The answer may not be a definitive edition for the Paxton event, so much as a tool with which contributors may magnify and telescope records, juxtapose them against one another, read them against contexts, and discover new ways of looking at—and beyond—the 1764 pamphlet war. This is the guiding idea behind Digital Paxton.
I built Digital Paxton using an online publishing platform called Scalar. I chose Scalar over other digital collections platforms such as Omeka because it supports sequences or “paths” of content. This appealed to me because I study narratives: I love stories, and I want to provide on-ramps that promote contextual reading even as I allow visitors the opportunity to get lost in the archive. To that end, when you visit Digital Paxton—which you can do from your desktop or your smartphone—you’ll automatically enter the introductory path.
This path provides an overview of the site and guides you through some historical contexts before it deposits you in the archive. Similar to a book, Digital Paxton has an index and a table of contents. You can skim ahead by clicking the arrows associated with each section. At the bottom of every page, visitors can examine the version history, and I’ve also enabled the Hypothes.is plugin, which readers can use to create and share annotations.
Unlike a book, however, Digital Paxton is boundless, accommodates multimedia, and is fully searchable. In fact, readers can search by title or description or select all fields and metadata to search across full-text transcriptions. I’ve configured transcriptions so that they automatically overlay as annotations when a visitor cursors over the top-left corner of the image. Finally, every asset includes rich metadata collected from archival contributors, which means that visitors have everything they need to locate original materials.
In place of Dunbar’s single-author introduction, Digital Paxton relies upon five concise introductory essays, each intended to magnify a particular aspect of the Paxton massacres and print debate. After my overview, Kevin Kenny frames the Paxton massacres as both bloody and symbolic acts. In slaughtering Conestoga on government property, the Paxton Boys repudiated William Penn’s “holy experiment.” Kenny’s essay, which provides an abstract of his argument in Peaceable Kingdom Lost (2009), was the first I solicited because I wanted an essay that would foreground the role of Quaker settlement practices in the Paxton debate. After Michael Goode’s concise overview of Pontiac’s War (an excerpt of an essay that originally appeared in The Encyclopedia of Greater Philadelphia), Jack Brubaker, author of the Massacre of the Conestogas (2010), provides a granular account of the Paxton expedition drawn from magistrates, colonial record books, and correspondence—some of which are available in Digital Paxton. Darvin Martin complements Brubaker’s work by historicizing the site of the first massacre, Conestoga Indiantown. Far from some random target, Conestoga Indiantown occupied a central place in Native American-colonial relations in the eighteenth-century mid-Atlantic.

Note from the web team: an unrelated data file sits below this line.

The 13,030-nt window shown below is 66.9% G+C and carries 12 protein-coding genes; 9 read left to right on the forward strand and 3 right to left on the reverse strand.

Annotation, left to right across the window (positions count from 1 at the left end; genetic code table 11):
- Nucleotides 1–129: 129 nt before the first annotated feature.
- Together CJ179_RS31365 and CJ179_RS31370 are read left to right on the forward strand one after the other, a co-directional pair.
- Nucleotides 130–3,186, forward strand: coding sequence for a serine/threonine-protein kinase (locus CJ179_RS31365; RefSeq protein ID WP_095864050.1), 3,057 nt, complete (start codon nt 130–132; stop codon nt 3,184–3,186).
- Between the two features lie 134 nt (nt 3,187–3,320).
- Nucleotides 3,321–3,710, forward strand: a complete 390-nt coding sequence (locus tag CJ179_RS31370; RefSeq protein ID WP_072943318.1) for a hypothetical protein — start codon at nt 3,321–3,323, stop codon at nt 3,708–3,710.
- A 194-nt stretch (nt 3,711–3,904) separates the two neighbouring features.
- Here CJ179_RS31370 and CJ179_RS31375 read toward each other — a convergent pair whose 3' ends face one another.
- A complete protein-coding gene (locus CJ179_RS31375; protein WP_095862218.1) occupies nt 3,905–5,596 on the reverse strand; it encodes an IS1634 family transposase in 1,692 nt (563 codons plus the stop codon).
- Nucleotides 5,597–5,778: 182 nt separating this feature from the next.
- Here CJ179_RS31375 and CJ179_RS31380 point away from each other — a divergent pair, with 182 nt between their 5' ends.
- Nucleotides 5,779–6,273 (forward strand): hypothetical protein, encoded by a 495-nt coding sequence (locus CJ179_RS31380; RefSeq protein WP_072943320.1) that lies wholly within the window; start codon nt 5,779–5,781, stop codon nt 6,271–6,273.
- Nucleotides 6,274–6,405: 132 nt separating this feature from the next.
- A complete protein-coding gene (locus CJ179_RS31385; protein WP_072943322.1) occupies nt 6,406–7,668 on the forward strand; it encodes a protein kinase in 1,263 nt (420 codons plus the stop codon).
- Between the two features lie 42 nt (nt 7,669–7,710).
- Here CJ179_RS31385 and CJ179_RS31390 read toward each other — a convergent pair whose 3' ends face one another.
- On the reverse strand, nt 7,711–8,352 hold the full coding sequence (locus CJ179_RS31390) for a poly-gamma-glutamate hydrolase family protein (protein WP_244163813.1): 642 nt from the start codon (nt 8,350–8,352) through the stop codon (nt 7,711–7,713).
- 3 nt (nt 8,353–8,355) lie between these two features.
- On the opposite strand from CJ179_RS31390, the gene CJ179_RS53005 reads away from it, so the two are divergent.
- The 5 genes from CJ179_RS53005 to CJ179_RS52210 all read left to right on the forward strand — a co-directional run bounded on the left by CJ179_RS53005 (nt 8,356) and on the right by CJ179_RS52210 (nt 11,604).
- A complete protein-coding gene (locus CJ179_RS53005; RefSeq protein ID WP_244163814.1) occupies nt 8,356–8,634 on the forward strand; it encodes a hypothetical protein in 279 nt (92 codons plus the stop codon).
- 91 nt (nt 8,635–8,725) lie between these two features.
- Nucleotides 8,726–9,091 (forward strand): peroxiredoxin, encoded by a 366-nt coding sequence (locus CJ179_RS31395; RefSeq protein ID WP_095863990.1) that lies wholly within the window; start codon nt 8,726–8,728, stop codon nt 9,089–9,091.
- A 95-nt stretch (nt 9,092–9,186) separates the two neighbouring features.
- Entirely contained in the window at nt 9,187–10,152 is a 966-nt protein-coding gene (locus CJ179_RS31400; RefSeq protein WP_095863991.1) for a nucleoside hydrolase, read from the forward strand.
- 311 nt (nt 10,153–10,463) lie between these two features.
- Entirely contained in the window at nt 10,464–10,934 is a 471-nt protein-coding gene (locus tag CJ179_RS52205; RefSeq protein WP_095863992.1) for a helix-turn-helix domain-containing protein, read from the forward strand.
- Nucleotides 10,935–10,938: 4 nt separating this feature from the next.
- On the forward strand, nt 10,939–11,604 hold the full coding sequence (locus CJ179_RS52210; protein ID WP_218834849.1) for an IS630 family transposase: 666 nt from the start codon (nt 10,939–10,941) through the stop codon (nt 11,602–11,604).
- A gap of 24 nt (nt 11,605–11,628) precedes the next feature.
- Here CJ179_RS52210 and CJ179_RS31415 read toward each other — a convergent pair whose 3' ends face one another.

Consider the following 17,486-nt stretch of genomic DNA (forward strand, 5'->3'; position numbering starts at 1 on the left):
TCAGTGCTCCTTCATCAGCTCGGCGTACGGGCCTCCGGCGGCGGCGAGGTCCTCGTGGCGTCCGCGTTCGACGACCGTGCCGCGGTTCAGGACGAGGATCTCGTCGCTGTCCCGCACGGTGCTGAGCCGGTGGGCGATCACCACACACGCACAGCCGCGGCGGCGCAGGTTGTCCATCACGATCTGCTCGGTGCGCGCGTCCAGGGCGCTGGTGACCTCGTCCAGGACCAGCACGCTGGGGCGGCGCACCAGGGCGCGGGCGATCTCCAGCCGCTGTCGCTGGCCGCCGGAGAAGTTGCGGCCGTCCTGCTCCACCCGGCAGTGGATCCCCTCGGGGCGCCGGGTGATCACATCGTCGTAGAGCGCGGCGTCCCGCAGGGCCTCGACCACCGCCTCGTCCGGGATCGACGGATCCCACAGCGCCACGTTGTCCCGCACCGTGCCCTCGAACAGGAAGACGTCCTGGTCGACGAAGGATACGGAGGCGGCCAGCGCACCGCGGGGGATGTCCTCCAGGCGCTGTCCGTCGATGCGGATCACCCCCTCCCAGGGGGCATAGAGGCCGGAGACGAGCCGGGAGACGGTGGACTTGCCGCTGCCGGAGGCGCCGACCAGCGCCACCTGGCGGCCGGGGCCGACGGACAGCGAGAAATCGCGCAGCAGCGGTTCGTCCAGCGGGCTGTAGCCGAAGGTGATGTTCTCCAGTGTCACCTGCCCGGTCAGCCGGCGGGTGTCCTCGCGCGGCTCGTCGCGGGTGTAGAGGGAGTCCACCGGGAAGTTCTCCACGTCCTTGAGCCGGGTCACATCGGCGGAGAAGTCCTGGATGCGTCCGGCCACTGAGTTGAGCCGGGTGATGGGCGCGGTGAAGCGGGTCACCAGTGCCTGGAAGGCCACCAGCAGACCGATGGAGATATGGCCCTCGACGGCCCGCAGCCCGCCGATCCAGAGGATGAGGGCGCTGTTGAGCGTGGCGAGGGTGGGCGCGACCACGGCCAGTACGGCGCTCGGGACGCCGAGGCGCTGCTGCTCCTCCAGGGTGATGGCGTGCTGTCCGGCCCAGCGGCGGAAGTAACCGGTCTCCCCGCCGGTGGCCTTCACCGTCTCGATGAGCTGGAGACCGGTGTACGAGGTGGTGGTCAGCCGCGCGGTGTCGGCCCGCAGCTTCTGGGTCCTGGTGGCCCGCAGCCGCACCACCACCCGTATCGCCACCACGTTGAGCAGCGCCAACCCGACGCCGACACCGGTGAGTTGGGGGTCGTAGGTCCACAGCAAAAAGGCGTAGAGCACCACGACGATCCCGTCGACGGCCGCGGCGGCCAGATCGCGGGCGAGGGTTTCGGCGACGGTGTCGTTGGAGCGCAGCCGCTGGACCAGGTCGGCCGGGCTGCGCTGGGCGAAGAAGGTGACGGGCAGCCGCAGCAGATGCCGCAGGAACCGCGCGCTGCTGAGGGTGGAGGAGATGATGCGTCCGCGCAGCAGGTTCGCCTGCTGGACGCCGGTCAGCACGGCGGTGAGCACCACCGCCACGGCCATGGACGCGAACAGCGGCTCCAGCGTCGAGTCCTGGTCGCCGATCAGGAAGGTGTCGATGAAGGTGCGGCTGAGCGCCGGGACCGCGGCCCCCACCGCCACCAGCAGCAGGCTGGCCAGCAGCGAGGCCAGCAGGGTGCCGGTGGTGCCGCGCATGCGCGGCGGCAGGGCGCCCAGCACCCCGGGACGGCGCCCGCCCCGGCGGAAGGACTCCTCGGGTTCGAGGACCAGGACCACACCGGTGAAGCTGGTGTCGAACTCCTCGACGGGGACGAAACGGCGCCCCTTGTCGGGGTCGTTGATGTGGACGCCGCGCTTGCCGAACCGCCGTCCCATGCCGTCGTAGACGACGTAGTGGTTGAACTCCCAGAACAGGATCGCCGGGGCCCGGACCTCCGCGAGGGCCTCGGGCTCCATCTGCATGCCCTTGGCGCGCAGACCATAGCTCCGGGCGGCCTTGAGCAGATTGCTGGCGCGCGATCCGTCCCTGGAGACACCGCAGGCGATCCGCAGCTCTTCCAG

Each essay is edited to ensure that it’s thesis-driven, jargon-free, and accessible to a precocious high school or undergraduate student. At the same time, each piece maintains the features of a scholarly essay: a bibliography of secondary research, attribution of primary source materials, and contextual notes where relevant. I’ve also edited essays to ensure that they’re self-contained. That is, if a reader were only interested in the history of Conestoga Indiantown, she could read Martin’s essay, use its links to explore the Digital Paxton archive, and perform additional research using the two dozen linked resources listed below further reading. Martin’s essay is also exemplary because it leverages tags to connect visitors with additional contexts.
In a final overview essay I consider the Paxton debate as a political crisis of representation that culminates with the Northwest Ordinance, which both conceptually and practically resolved many of the grievances that the Paxton Boys enumerated in A Declaration and Remonstrance. (This pathway began as a digital companion that reproduced and extended an exhibition I created in close collaboration with Jim Green, librarian at the Library Company of Philadelphia, and Michael Goode, assistant professor at Utah Valley University.) Historians such as Patrick Griffin and Peter Silver have already placed the Paxton debate in a revolutionary lineage. Extending that lineage to include the Northwest Ordinance allows us to see the American Revolution as a continuation rather than a resolution of colonial debates about race and ethnicity, political representation, and settlement practices. Finally, placing the 1764 pamphlet war in a lineage that extends from the Seven Years’ War to the Northwest Ordinance opens up the Paxton crisis to those who might not otherwise know about it. If the backcountry is often treated as a massive negation in early American history, the Paxton expedition forces us to confront that absence—backcountry settlers literally march to Germantown. By reading an ostensibly urban debate about Paxton conduct alongside correspondence, journal entries, and diaries available at regional archives, scholars and educators can de-emphasize urban polity and introduce students to archival research.